Solange Understands Gingers

Solange Understands Gingers

At the urging of the in crowd (channeled to me through glossy magazine interviews), I started listening to Solange, Beyonce's baby sister. I had resisted in the past because, well, I don't care all that much for Beyonce. I know somebody's probably going to try to find out where I live and cut my vagina for saying that, but I honestly think she's just a tad overrated. I love listening to her music but I throw a side eye to dames who declare her "Queen B" like she's the leader of the pussy pack. It wasn't until "Formation" that I started to see her as a true artist -- Lady Gaga style -- rather than just a singer/dancer.

Solange, on the other hand, has been an artist from the beginning. Which is probably why she was never as popular as her older sister. Luckily, the mainstream is finally catching up to things she's been talking about in her shadowed corner for years -- blackness, women, natural hair. She's been using her voice to effect change long before Beyonce dressed up like a Black Panther at the Superbowl.

I listened to her album "A Seat at the Table" and haven't been able to stop listening to it. It's the kind of sound that fills out a morning spent journaling or a casual wine-drinking afternoon. Her sound is ethereal. Gosh, I love that word. I wish someone would call me ethereal. So many gingers are ethereal actually, now that I think about it. :)

Anyway, my most favoritist song on the album is "Don't Touch My Hair". You can guess why, I'm sure.

The very first lyric is "Don't touch my hair/When it's the feelings I wear". I know this is supposed to be about black women's hair, but I feel no lyrics have ever better defined the essence of who I am.

We -- redheads, I mean -- know how powerful our hair has been in shaping us and growing us. We know how easily our personalities can be tied back to our hair: the bullying, the compliments, the uniqueness. When I tell non-gingers this, this seem shocked and like they don't believe me. Perhaps it was different for me than other redheads, but it's been the single defining influence in many aspects of my life. Because of my red hair, I learned I was less than from peers and more than from adults. I learned how to take a compliment at an early age. I got used to being the one who stands out. I got used to being harassed. I learned from my hair not to try to control everything (I believe God gave me curls to teach me that I can't control my life!)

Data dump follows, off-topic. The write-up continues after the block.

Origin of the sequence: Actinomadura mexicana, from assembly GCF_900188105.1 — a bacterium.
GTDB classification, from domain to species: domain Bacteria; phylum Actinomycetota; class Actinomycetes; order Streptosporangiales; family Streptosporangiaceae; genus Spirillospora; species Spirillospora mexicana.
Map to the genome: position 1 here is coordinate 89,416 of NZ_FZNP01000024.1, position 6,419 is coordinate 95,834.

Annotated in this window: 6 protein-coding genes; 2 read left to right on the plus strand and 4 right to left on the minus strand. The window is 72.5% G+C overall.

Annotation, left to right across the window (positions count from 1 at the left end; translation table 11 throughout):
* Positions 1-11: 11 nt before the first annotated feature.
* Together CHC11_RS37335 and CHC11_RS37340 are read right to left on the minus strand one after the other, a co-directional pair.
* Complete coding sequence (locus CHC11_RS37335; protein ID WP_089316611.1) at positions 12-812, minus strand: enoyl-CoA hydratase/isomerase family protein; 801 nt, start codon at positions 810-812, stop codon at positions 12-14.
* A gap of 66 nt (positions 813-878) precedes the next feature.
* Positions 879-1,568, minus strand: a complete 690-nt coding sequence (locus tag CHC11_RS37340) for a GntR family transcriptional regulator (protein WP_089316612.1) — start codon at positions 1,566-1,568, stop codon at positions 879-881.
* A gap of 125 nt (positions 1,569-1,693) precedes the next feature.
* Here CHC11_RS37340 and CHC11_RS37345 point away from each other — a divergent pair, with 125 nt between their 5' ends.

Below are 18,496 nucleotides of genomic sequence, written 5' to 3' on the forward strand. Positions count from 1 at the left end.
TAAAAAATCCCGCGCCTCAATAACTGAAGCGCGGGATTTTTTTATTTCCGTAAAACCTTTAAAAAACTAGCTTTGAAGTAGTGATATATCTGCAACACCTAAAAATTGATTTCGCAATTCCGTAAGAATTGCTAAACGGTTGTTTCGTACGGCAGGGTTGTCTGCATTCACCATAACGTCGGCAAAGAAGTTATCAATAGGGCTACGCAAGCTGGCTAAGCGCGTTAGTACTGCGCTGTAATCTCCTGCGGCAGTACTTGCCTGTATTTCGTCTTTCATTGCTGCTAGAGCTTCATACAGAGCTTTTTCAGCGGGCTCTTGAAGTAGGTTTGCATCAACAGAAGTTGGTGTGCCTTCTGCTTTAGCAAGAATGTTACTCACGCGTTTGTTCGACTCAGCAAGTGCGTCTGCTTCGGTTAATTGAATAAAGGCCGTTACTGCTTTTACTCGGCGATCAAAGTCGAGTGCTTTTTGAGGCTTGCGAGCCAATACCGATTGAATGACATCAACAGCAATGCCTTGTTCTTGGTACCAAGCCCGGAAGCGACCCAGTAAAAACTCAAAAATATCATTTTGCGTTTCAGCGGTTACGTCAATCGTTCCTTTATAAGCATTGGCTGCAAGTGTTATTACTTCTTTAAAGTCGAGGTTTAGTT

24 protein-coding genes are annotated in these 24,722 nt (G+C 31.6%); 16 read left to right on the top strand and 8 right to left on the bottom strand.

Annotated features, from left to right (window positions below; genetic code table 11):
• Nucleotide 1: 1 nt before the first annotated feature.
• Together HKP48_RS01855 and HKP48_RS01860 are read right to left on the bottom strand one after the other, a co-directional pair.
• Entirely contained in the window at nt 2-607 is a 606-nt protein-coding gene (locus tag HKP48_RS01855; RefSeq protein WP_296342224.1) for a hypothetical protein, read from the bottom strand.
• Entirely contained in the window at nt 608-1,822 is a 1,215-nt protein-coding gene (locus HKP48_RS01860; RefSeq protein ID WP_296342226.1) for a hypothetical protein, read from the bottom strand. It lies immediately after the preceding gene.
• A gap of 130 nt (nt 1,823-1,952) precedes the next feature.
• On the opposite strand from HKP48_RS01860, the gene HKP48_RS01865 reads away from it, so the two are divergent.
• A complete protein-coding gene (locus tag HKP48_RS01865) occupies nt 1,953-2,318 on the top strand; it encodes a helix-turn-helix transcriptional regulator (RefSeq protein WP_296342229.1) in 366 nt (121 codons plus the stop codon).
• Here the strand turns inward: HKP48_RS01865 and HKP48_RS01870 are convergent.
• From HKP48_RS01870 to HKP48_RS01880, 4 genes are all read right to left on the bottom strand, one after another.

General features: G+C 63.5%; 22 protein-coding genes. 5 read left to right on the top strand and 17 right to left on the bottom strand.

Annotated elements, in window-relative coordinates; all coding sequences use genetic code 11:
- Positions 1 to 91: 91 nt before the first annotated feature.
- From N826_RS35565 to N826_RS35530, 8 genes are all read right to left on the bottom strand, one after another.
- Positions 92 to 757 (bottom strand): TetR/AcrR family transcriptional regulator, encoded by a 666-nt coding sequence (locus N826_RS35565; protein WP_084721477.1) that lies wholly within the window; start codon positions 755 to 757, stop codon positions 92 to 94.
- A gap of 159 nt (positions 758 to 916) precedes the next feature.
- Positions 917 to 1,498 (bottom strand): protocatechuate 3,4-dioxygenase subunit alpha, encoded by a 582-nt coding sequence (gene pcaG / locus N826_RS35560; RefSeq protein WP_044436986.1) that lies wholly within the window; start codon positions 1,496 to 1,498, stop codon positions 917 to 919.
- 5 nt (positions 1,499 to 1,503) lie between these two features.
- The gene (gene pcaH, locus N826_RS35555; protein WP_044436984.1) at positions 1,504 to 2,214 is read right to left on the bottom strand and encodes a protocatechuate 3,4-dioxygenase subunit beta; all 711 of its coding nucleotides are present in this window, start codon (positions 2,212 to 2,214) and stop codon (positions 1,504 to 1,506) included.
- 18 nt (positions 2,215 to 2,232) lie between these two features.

And of course, many redheads feel like they need to wear a sign that says "Don't Touch My Hair". I don't really have people who don't know me touching my hair without asking anymore (which ironically makes me feel sort of wistful) but I've heard many of us do.

Because of all this, I do feel like redheads are almost-minorities. We certainly haven't felt the oppression that black people, for instance, have, but we've still been othered in our own ways. Which is part of why I love Solange's otherness so much.

And don't kill me, but I also get the sense that Solange is smarter than Beyonce, though Beyonce may be more business-savvy. Solange is for the intellectual crowd while Beyonce is for the basic bees. Fun fact: her favorite part of the music business is song-writing, not performing.

What do you think? Do you listen to Solange?

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    thegingerphiles

    The Ginger Phile has had the unfortunate disposition of being a ginger since birth. She has tried various medications to cure her gingervitis, including therapies such as tantrum-throwing. Her efforts have been to no avail. Instead, she is trying to write it out, via this blog. Unfortunately, she doesn't think it will bear a soul for her. The Ginger Phile is from the exotic land of Wisconsin, where she had daily inner turmoil over whether she was a ginger or a daywalker. So far, three of three votes say daywalker. She begs to differ, as someone recently told her they would want to be with her if they were biking at night because she is so pale.

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